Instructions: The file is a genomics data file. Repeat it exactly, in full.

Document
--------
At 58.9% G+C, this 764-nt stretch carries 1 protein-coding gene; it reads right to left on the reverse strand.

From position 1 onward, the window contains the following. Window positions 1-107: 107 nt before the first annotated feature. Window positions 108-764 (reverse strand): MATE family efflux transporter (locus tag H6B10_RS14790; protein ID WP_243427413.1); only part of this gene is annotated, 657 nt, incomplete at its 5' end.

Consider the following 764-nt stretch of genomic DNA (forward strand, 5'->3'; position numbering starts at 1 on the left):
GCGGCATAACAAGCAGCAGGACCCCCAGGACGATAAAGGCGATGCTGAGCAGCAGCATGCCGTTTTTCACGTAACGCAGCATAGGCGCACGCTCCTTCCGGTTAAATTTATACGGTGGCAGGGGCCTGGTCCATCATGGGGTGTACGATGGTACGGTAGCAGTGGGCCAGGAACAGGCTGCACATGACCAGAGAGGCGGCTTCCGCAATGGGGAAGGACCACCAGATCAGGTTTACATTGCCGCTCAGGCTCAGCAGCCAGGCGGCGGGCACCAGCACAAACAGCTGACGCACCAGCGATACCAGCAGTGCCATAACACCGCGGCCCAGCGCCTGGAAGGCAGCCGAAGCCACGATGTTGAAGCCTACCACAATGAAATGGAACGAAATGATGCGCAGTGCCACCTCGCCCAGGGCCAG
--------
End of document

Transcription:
At 58.9% G+C, this 764-nt stretch carries 1 protein-coding gene; it reads right to left on the reverse strand.

From position 1 onward, the window contains the following. Window positions 1-107: 107 nt before the first annotated feature. Window positions 108-764 (reverse strand): MATE family efflux transporter (locus tag H6B10_RS14790; protein ID WP_243427413.1); only part of this gene is annotated, 657 nt, incomplete at its 5' end.

Consider the following 764-nt stretch of genomic DNA (forward strand, 5'->3'; position numbering starts at 1 on the left):
GCGGCATAACAAGCAGCAGGACCCCCAGGACGATAAAGGCGATGCTGAGCAGCAGCATGCCGTTTTTCACGTAACGCAGCATAGGCGCACGCTCCTTCCGGTTAAATTTATACGGTGGCAGGGGCCTGGTCCATCATGGGGTGTACGATGGTACGGTAGCAGTGGGCCAGGAACAGGCTGCACATGACCAGAGAGGCGGCTTCCGCAATGGGGAAGGACCACCAGATCAGGTTTACATTGCCGCTCAGGCTCAGCAGCCAGGCGGCGGGCACCAGCACAAACAGCTGACGCACCAGCGATACCAGCAGTGCCATAACACCGCGGCCCAGCGCCTGGAAGGCAGCCGAAGCCACGATGTTGAAGCCTACCACAATGAAATGGAACGAAATGATGCGCAGTGCCACCTCGCCCAGGGCCAG